Plasma Amino Acids Profiles in Children with Autism: Potential Risk of Nutritional Deficiencies
- 954 Downloads
The plasma amino acid profiles of 36 children with autism spectrum disorders were reviewed to determine the impact of diet on amino acid patterns. Ten of the children were on gluten and casein restricted diets administered by parents, while the other 26 consumed unrestricted diets. No amino acid profile specific to autism was identified. However, children with autism had more essential amino acid deficiencies consistent with poor protein nutrition than an age/gender matched control group. There was a trend for children with autism who were on restricted diets to have an increased prevalence of essential amino acid deficiencies and lower plasma levels of essential acids including the neurotransmitter precursors tyrosine and tryptophan than both controls and children with autism on unrestricted diets. These data indicate that larger, more focused studies of protein nutrition in children with autism are needed in order to determine the extent to which restricted diets might place the developing brains of children with autism at risk from protein malnutrition. The high rate of tryptophan and tyrosine deficiency in this group is also of concern given their role as neurotransmitter precursors.
Unable to display preview. Download preview PDF.
- Bryson, S. E., & Smith, I. M. (1998). Epidemiology of autism: Prevalence, associated characteristics and implications for research and service delivery. Mental Retard Dev Disability Research Review, 4, 97–103.Google Scholar
- Carvalho, P. H., Kenny, R. D., Carrington, P. H., & Hall, D. E. (2001). Severe nutritional deficiencies in toddlers resulting from health food mild alternatives. Pediatrics, 107(4);http://www. pediatrics.org/cgi/content/full/107/4/e46Google Scholar
- Filipek, P. A., Accardo, P. J., Baranek, G. T., Cook, E. H., Jr., Dawson, G., Gordon, B., Gravel, J. S., Johnson, C. P., Kallen, R. J., Levy, S. E., Minshew, N. J., Ozonoff, S., Prizant, B. M., Rapin, I., Rogers, S. J., Stone, W. L., Teplin, S., Tuchman, R. F., & Volkmar, F. R. (1999). The screening and diagnosis of autistic spectrum disorders. J Autism Dev Disord, 29(6), 439–484.CrossRefPubMedGoogle Scholar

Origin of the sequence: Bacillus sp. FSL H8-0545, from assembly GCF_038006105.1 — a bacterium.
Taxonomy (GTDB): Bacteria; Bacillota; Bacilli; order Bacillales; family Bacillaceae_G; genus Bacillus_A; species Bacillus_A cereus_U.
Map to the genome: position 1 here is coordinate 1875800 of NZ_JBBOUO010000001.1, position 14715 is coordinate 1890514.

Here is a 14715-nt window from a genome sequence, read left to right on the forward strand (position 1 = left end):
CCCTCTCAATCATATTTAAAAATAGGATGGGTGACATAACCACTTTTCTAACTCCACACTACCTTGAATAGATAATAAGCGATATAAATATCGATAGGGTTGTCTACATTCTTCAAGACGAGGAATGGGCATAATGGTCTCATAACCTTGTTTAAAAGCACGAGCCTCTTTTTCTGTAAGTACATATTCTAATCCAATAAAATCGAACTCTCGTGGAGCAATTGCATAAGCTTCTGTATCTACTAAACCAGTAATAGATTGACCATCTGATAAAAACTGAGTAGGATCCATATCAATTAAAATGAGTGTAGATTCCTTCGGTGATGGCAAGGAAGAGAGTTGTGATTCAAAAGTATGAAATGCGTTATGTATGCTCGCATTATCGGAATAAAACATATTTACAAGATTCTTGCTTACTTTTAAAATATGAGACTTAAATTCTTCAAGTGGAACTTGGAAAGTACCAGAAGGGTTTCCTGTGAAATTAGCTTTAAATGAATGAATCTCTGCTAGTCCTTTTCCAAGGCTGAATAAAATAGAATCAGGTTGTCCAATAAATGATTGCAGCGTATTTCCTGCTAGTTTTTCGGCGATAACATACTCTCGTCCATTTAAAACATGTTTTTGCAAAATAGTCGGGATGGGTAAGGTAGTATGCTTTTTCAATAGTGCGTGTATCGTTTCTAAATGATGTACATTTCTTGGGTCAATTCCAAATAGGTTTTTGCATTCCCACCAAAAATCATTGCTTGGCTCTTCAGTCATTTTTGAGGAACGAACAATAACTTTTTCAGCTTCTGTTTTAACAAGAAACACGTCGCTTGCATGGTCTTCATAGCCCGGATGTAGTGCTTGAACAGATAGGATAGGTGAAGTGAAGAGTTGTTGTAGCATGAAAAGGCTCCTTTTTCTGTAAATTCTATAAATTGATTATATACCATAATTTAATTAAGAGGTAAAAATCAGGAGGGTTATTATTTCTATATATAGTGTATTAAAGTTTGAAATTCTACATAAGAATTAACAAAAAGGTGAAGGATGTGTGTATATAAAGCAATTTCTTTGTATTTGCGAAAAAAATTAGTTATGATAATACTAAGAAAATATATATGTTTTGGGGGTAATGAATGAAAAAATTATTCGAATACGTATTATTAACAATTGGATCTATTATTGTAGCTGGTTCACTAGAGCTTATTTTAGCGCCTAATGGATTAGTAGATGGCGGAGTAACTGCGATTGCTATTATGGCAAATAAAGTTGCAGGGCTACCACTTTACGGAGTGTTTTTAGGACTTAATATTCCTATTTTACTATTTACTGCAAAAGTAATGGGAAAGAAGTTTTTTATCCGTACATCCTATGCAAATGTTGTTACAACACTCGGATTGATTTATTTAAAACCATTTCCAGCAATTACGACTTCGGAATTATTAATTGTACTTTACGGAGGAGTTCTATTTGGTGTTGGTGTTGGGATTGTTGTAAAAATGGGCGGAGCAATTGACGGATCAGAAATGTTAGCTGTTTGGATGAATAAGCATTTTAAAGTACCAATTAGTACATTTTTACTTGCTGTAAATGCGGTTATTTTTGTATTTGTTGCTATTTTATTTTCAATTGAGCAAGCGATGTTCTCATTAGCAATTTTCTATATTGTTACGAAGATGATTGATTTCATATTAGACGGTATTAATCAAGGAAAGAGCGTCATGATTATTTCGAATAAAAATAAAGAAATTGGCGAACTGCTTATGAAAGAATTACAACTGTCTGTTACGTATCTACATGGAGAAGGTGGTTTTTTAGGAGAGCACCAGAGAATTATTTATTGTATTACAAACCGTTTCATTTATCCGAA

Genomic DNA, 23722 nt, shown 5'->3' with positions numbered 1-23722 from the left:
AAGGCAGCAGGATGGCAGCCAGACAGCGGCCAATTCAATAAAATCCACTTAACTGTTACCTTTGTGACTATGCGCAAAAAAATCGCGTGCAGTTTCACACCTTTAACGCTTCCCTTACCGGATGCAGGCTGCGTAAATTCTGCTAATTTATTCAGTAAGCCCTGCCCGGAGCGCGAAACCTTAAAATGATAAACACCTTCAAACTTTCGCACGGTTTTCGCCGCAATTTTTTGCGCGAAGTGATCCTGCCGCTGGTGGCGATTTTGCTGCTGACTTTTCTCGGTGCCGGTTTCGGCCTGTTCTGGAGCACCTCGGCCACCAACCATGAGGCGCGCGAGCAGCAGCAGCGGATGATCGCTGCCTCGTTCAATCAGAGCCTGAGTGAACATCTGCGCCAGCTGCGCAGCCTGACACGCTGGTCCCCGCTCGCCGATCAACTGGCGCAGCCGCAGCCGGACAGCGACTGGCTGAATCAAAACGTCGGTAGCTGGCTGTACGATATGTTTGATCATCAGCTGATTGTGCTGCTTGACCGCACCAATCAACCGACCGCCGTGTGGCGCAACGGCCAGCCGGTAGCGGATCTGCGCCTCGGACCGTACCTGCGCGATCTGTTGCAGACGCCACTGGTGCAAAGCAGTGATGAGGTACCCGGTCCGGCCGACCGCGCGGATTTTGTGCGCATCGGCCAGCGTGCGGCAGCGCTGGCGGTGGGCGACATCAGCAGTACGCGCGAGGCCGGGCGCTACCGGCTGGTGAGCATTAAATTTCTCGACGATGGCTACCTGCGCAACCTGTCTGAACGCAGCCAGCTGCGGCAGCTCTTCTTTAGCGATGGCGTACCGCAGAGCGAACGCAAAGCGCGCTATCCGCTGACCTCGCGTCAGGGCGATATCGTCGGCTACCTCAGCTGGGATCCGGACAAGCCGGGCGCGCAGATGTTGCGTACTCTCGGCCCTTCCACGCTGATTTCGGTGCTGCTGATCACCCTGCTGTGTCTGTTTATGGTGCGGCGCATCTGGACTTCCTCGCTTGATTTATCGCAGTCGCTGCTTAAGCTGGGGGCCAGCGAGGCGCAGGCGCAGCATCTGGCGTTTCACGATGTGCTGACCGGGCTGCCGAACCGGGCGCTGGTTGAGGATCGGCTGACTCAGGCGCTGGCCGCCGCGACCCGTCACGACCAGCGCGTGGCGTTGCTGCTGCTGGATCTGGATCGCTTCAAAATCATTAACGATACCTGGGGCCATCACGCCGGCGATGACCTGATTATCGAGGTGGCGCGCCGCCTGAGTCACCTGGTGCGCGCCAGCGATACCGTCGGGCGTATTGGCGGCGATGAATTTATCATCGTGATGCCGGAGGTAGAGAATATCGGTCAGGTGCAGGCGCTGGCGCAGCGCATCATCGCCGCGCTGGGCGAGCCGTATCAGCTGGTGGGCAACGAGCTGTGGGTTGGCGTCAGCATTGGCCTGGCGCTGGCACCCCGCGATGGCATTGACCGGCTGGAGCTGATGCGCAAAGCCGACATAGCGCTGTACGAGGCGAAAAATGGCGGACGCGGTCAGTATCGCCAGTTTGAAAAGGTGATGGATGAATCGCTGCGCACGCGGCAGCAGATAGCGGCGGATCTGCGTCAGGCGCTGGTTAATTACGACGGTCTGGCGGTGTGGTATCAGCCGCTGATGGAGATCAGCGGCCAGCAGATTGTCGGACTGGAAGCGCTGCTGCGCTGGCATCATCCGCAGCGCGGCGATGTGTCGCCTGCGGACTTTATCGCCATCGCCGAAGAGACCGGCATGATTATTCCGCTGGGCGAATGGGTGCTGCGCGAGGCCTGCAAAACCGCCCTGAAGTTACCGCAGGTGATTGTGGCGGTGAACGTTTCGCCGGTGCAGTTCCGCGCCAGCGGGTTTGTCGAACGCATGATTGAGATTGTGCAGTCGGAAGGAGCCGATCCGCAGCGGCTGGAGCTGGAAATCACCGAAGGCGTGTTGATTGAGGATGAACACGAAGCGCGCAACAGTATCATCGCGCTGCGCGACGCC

- Jackson, M. J., & Garrod, P. J. (1978). Plasma zinc, copper and amino acid levels in the blood of autistic children. J Autism Childhood Schizophrenia, 8, 203–208.Google Scholar
- Johnson, R. J., Wiersema, V., & Kraft, I. A. (1974). Hair amino acids in autism. J Autism Childhood Schizophrenia, 4, 187–188.Google Scholar
- O'Banion, D., Armstrong, B., Cummings, R. A., & Stange, J. (1978). Disruptive behavior: A dietary approach. J Autism Childhood Schizophrenia, 8(3), 325–337.Google Scholar
- Reichelt, K. L., Ekrem, J., & Scott, H. (1990). Gluten, milk proteins and autism: dietary intervention effects on behavior and peptide secretion. J Applied Nutrition, 42, 1–11.Google Scholar
- Sandler, A. D., Brazdziunas, D., Cooley, W. C., González de Pijem, L., Hirsch, D., Kastner, T. A., Kummer, M. E., Quint, R. D., & Ruppert, E. S. (2001). Committee on Children Disabilities. Technical report: The pediatrician's role in the diagnosis and management of autistic spectrum disorders in children. Pediatrics, 107(5); http://www.pediatrics.org/cgi/content/full/107/5/e85Google Scholar
- Siegel, B. (1998). Early screening and diagnosis in autism spectrum disorders; the pervasive developmental disorder screening test (PDDST). Paper presented at the State of Science in Autism Screening and Diagnosis Working Conference, June 15–17, Bethesda, MD.Google Scholar
- Volkmar, F. R., Klin, A., Siegel, B., Szatmari, P., Lord, C., Campbell, M., Freeman, B. J., Cicchetti, D. V., Rutter, M., & Kline, W. (1994). Field trial for autistic disorder in DSM-IV. Am J Psych, 151, 1361–1367.Google Scholar